From artists disagreeing with their managers to artists taking unnecessary shots at one another, there is surely no shortage of falling-out stories in hip-hop. With fallouts though, can sometimes come grand reunifications. Some so grand that your mind glosses over and you hear artists sounding completely reinvigorated and reliving their haydays. Such was the case for the 2011 lyrical stampede put on by Royce Da ‘5 ‘’9 and Eminem when they dropped Hell: The Sequel as hip-hop power group Bad Meets Evil.
Combining with the ease of hydrogen and oxygen, it was as if no chemistry between the two was lost in the more than 11 year annulment of Bad Meets Evil. With practically no regards given to chart-topping aims, the entire project sounds like they were only aiming to appease themselves and push one another to their limits. The result is a hip-hop head’s wet dream. Eminem is no longer concerned with spewing sentiment filled bars of soberness like on his previous outing Recovery. Rather, he is loading machine gun clips full of ammunition into the microphone, with the “screw it all” vibe that made his first two LPs so unique. Clearly taking notes, Royce is side-by-side with the Rap God, seamlessly trading verbal cyanide.
Speed and psychotic intellect combine giving each line the capacity to sting. It is a beautiful thing to see both rappers in top form here. Em’s verses are darkly zany and delivered through his sharply pitched yells which is complemented nicely by the opposing sound of Royce’s more controlled bravado. The biggest benefit of this EP is its energy. It becomes obvious two verses into the first track, ‘Welcome To Hell’, that both of these artists are on the same side of friendly competition. Punch-line after punch-line evoke a feeling of brotherhood and fun.
It is obvious these two had a blast in the studio bouncing ridiculous bars back and forth. Typically, no concept or story-driven arc pushes an album away from greatness, here though, the lack of structure leaves space for more bars that will inevitably leave our jaws inches from the floor. The beats are notably simple but do contain moments of intrigue. On “I’m On Everything”, Mike Epps opens with a piece of a stand-up bit and quickly becomes a sampled instrument. The awe inspiring lyrical content is what pulls the largely cliched beats up from the depths. Even the guest artists, all who happen to be from the Shady camp, hold their own and add just the right amount of variation from album’s main recipe.
It is all very formulaic. Luckily, like Newton’s first law, these two have found a formula that works and with little competition for their places in hip-hop, their forward motion is maintained. It is nearly impossible not to respect this project due to the sheer amount of respect that is commanded by each artist. Bolstered by their one-of-a-kind lyrical game, the duo is able to push past formulaic beats and mediocre choruses. For an EP that never had to happen, I am very glad that it did. It reminds us of what each emcee is capable of when they embrace a temporary psychosis and that they can potentially do it even better as a team. Undoubtedly, one of the best and hopefully only trips to Hell you will ever have.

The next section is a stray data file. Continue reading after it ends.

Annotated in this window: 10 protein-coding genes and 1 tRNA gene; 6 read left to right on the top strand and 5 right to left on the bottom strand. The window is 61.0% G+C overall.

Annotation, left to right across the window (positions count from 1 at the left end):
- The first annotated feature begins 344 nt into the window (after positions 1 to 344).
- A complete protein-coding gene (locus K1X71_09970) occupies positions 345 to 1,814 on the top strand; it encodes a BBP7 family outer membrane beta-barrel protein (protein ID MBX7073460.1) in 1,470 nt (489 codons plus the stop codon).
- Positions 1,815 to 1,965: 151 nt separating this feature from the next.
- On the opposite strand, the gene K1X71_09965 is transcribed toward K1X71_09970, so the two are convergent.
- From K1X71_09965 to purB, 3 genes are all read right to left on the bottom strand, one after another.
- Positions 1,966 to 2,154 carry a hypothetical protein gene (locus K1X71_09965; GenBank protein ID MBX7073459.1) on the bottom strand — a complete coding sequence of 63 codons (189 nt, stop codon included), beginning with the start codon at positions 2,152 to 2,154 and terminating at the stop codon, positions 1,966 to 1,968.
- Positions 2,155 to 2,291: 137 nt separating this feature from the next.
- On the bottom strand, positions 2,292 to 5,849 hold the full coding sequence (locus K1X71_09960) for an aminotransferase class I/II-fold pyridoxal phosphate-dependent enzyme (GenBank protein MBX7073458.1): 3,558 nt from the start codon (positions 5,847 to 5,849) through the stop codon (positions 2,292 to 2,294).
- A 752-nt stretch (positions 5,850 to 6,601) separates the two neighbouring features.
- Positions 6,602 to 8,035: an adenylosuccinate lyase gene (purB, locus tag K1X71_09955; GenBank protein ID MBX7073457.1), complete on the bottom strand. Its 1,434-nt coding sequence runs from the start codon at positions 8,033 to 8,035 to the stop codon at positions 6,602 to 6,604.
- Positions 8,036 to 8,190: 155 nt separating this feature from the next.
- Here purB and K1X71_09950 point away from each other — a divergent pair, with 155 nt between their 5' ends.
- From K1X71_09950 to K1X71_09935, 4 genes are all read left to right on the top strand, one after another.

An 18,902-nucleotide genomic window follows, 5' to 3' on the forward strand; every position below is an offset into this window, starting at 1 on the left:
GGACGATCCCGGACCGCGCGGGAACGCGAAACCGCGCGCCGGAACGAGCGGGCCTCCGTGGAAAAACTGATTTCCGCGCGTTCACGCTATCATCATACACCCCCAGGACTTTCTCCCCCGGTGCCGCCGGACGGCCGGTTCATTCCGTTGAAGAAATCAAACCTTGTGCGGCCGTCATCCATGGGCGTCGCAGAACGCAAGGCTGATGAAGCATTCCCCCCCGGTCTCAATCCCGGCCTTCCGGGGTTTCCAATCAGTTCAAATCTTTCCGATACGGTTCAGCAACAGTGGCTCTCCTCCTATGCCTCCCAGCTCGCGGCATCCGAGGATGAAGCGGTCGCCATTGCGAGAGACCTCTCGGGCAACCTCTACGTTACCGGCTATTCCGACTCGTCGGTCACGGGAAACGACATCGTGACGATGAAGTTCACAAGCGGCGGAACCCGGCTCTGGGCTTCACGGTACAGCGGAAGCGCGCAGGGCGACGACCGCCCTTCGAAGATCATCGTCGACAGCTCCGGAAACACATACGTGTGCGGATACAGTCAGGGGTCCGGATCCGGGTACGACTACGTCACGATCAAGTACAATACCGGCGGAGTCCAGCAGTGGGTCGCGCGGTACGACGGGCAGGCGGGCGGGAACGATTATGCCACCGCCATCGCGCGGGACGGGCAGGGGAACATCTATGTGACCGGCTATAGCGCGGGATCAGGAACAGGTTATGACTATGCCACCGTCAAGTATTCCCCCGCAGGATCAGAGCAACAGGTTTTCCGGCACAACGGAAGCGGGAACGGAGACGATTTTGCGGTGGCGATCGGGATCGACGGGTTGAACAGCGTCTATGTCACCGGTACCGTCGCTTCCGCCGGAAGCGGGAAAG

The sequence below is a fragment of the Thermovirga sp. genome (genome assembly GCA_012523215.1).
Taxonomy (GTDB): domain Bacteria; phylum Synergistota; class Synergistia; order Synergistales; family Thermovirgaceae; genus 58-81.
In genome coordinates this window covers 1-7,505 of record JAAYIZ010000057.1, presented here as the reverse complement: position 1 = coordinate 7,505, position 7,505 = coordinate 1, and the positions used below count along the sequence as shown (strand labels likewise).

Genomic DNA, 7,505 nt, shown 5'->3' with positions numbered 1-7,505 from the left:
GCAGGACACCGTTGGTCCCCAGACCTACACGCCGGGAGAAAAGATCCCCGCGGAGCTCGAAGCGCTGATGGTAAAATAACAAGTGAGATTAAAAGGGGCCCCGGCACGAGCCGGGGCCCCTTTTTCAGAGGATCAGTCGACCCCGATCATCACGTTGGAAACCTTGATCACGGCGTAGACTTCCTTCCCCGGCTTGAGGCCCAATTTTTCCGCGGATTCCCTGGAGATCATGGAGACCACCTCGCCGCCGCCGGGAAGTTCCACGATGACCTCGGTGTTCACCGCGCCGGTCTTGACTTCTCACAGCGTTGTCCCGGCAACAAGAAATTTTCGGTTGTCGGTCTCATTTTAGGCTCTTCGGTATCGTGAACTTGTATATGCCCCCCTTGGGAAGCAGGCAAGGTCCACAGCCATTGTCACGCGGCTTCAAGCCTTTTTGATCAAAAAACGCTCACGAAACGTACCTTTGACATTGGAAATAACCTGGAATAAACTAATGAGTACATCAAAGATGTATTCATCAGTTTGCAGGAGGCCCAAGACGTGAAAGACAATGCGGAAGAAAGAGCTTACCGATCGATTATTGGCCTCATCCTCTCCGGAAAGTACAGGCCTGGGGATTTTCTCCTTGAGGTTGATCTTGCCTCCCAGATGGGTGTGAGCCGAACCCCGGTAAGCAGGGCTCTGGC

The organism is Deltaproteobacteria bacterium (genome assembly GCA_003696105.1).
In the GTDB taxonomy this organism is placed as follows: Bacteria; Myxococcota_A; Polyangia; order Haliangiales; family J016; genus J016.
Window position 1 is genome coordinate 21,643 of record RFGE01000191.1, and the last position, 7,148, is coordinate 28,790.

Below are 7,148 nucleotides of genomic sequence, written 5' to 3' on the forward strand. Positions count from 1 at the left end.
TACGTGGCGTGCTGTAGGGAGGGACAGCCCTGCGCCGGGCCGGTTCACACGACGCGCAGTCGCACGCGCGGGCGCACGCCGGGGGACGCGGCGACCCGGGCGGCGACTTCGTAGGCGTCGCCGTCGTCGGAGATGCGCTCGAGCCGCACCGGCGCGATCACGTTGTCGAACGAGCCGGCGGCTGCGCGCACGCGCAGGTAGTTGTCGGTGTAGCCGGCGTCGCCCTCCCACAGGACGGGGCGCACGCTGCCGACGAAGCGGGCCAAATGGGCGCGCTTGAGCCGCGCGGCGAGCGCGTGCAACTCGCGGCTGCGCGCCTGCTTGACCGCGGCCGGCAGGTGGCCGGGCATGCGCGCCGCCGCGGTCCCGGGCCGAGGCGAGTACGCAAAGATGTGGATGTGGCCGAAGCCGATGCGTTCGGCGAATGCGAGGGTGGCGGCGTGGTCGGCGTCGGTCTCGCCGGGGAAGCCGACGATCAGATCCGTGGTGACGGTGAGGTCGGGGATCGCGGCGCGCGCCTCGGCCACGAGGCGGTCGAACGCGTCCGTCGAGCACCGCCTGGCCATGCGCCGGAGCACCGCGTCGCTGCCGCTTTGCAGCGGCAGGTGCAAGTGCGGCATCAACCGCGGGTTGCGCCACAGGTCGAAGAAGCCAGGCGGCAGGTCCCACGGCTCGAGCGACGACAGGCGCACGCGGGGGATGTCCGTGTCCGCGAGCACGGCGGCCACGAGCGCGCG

Modern day Eminem will always have the unfortunate (and perhaps impossible) task of trying to live up to the Eminem of the late 1990s through the early 2000s. From The Slim Shady LP to The Marshall Mathers LP and The Eminem Show, Em was untouchable. Not only did all three of those albums win the Grammy‘s ‘Rap Album of the Year’ award, but everyone at the time knew that this guy wasn’t going anywhere (and they were right). Although taking brief hiatuses throughout the years, Eminem has consistently dropped successful solo albums, four more since The Eminem Show in 2002. While the sales, and even some of the critical acclaim, has survived throughout the years, the issue of whether the quality of Eminem’s latter music is highly polarizing. In his 2010 album Recovery, Eminem even admitted his previous album was “ehhh…”. However many argued that Recovery and The Marshall Mathers LP 2 were not any better. Pitchfork gave Recovery a 2.8 out of 10, stating that “the more (Eminem) motors on about having reclaimed his passion for hip-hop and finally figured out who he is, the more draining the album becomes.” Entertainment Weekly gave Em’s previous album a C+ score, noting the obvious content changes in his music. “At this point, though, his ultimate obsessions are with his disappointing mother and absent father — and those, he uses to abuse himself.” Lately Eminem seems to be having an eternal battle, deciding the best route for his music. At times it seems like he is trying to go back to the ‘old Eminem’, through making a sequel to MMLP and forcing homophobic language and shock value insults towards women and celebrities, something Eminem made a career off of. However it also appears that he is trying to shed the coat of his controversial ‘Slim Shady’ persona, making mends with his mother and cleaning up his content at times, rapping “I’d rather make ‘Not Afraid 2’ than make another motherf*cking ‘We Made You”, which showed his preference over more emotionally mature tracks over the tracks with shock value and shots at pop culture. While ShadyXV is not a solo Eminem LP, it is certainly his project, of which he will be judged on. Producing many of the tracks, appearing on all but two of the album’s exclusive songs and being the head of Shady Records, ShadyXV is an Eminem album in many ways, we just didn’t know what kind of Eminem we would get.
Well Eminem is certainly dominating music news today, with the good and the bad. This time, it’s the good, as Eminem has released one of the tracks off Shady Record‘s upcoming double album. This one features almost every rapper in Detroit (including Big Sean and Danny Brown) and is titled ‘Detroit Vs. Everybody”